An open seminar from the Department of Psychosocial and Psychoanalytic Studies
17:00 - 18:30
Dr Carolyn Laubender, University of Essex
Lectures, talks and seminars
Psychosocial and Psychoanalytic Studies, Department of
Debbie Stewart email@example.com
At the same time as hyper-vigilant Cold War discourses promoting "national security" were on the rise in the Anglophone West, psychological and psychoanalytic narratives became increasingly concerned with safeguarding childhood through the emergent language of "maternal security."
In this talk, Carolyn Laubender reads the work of London-based psychologist and psychoanalyst John Bowlby, charting how his postwar "Attachment Theory" became one of the key scientific vocabularies in the promotion of childhood security logics. Situating Bowlby’s work within the economic and political climate of the Cold War UK, Laubender considers how Bowlby’s idealization of infantile emotional “security” expounded a parenting discourse that made gendered reproductive labor vital to the ideological project of securing Western capitalism and liberal democracy against, as Marx has famously written, that “spectre” of communism haunting Europe.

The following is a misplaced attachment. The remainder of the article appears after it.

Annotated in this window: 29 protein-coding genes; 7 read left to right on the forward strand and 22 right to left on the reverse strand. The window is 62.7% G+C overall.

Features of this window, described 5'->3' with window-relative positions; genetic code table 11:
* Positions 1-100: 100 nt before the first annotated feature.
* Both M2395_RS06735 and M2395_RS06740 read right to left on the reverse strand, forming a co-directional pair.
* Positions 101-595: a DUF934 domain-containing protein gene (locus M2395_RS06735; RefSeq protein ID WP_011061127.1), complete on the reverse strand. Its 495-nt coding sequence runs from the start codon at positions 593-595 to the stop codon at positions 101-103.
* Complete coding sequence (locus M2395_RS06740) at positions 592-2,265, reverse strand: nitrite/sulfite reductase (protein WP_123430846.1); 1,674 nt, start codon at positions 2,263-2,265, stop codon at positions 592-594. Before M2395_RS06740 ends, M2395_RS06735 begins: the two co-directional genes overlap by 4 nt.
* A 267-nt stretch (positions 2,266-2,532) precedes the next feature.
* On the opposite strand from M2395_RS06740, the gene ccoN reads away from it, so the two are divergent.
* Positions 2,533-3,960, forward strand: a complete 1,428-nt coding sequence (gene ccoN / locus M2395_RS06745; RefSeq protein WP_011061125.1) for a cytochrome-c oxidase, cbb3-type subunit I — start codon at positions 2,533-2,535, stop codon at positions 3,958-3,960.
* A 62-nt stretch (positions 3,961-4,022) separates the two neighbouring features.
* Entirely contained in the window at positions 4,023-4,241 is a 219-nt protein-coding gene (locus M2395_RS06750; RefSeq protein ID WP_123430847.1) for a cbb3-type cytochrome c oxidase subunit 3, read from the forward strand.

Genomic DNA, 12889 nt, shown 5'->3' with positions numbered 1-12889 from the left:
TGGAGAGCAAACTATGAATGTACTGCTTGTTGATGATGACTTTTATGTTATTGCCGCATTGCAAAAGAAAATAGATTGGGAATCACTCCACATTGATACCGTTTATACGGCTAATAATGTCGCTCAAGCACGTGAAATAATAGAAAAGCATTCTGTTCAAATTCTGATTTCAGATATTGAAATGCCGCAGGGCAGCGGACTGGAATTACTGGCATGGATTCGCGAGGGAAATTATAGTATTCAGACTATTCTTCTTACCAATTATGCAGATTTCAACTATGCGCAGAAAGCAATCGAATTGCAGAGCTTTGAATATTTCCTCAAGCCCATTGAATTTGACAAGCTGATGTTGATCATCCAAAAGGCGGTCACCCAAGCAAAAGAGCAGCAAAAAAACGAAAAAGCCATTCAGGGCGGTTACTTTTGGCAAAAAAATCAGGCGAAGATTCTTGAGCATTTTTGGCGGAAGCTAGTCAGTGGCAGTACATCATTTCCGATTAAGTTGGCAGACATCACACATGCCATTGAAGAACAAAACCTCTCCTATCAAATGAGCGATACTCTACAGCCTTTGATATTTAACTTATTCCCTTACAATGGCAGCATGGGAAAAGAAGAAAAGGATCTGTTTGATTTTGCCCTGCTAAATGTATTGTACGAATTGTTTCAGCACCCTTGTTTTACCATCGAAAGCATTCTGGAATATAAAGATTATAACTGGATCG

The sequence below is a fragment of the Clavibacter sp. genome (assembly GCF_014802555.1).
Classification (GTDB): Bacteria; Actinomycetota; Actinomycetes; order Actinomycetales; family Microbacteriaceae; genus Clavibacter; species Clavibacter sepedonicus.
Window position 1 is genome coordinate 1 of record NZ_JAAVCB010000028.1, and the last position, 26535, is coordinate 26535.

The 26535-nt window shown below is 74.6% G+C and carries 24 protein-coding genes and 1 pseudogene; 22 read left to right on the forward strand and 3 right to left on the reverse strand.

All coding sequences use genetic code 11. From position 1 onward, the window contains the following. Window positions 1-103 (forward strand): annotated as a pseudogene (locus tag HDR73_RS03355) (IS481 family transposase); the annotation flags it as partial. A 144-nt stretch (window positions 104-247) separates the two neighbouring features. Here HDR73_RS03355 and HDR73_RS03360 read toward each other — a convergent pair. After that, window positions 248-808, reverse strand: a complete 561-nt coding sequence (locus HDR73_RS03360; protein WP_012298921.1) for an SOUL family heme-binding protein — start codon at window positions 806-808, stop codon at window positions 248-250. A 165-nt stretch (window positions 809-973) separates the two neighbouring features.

As Laubender shows, Bowlby's articulation of an instinctually attached child naturalized—and nationalized—the provision of “domestic” security by making the mother’s reproductive labor with the child in the domestic home coextensive with the production of national security writ large. Crucially, this talk thus explores what is at stake, politically, when the psychological wellbeing of the child today is narrated through the persisting grammar of the securitized, neoliberal nation-state.
Carolyn Laubender, PhD, is a lecturer in the Department of Psychosocial and Psychoanalytic Studies and director of the BA in Childhood Studies at the University of Essex. Her writing has appeared in Psychoanalysis and History, Studies in Gender and Sexuality, Free Associations, and Feminist Theory. Her current monograph project, The Child in Mind: Psychoanalysis, Politics, and the Clinic, theorizes how the child psychoanalytic clinic became a site of experimental political action throughout Europe in the 20th century.
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Entry is free and open to all.